No other PV technology has seen as many false fits and starts or held as much promise as thin-film PV. During the height of the polysilicon bottleneck between 2004 and 2009, thin-film PV’s prospects seemed unparalleled. Shipments of thin film grew from a paltry 68 megawatts in 2004 to 2 gigawatts in 2009 — a compound annual growth rate (CAGR) of 97 percent. By the end of 2009, thin film commanded 18 percent of the total market with no signs of slowing, unless one properly read the polysilicon tea leaves.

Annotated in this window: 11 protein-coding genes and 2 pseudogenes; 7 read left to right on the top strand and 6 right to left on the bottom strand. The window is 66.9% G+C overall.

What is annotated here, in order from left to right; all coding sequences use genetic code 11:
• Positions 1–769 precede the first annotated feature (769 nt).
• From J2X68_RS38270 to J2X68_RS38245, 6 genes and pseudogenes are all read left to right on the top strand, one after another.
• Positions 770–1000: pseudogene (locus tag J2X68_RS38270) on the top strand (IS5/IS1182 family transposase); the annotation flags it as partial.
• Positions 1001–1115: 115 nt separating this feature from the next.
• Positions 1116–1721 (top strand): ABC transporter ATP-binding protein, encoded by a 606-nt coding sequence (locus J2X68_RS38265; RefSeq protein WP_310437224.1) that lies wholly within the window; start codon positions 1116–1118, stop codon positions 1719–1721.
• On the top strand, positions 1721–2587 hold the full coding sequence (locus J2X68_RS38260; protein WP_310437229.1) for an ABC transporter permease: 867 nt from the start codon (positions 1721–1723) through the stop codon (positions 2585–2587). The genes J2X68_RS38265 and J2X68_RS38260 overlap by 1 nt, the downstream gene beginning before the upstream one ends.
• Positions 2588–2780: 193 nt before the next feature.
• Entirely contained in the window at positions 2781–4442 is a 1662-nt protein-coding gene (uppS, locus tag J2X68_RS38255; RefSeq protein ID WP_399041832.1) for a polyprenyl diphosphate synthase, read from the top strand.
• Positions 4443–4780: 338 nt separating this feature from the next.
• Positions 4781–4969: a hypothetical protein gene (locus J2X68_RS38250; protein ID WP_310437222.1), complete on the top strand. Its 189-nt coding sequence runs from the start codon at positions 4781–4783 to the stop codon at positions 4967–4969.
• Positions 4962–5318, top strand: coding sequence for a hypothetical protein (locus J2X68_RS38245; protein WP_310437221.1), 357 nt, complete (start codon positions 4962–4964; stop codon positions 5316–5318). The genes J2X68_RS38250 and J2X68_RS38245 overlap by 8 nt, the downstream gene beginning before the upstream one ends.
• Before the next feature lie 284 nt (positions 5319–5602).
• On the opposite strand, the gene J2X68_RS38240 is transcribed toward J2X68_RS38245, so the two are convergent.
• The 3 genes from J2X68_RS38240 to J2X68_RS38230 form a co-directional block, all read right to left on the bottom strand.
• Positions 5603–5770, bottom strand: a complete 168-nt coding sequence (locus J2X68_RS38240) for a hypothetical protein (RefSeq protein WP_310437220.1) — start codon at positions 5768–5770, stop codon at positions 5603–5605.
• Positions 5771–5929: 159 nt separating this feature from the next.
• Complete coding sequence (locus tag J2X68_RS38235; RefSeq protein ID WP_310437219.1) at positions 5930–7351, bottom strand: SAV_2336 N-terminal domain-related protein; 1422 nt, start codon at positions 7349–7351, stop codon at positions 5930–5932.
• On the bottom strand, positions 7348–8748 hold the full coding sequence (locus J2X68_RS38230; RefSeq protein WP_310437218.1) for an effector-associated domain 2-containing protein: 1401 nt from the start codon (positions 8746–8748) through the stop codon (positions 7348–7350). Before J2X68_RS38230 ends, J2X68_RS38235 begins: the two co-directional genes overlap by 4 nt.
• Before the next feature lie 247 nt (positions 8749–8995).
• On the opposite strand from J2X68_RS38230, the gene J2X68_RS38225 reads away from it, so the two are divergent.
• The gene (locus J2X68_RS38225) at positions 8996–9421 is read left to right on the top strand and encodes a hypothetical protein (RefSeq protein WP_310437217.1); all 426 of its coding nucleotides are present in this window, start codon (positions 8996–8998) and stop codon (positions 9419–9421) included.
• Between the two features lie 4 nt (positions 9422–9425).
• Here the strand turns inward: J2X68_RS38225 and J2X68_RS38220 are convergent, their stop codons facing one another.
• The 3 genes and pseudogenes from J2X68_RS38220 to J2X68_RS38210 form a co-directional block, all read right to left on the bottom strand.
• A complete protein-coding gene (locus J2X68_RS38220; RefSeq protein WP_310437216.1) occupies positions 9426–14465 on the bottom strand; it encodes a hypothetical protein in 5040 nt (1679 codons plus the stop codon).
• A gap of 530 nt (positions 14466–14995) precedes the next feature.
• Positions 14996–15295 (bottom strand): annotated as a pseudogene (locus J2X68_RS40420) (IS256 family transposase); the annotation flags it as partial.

Spurred by spot polysilicon prices that blew beyond $400 per kilogram, thin-film solar startups quickly amassed coffers combining to total nearly $3 billion of publicly announced private investment by the end of 2009, peaking at $1.1 billion in 2008. Recipients were almost exclusively Silicon Valley CIGS startups, with names like Solyndra, Nanosolar, and MiaSolé depositing the biggest checks. By late 2009, a new presidential administration had freed public debt financing for solar projects and manufacturers through the Department of Energy (DOE) Loan Guarantee Program. The first loan went to cylindrical CIGS manufacturer Solyndra for a total of $535 million. By the end of the program in 2011, the DOE had loaned nearly $1.3 billion for solar manufacturers, of which $1.1 billion was allocated to thin-film solar manufacturers.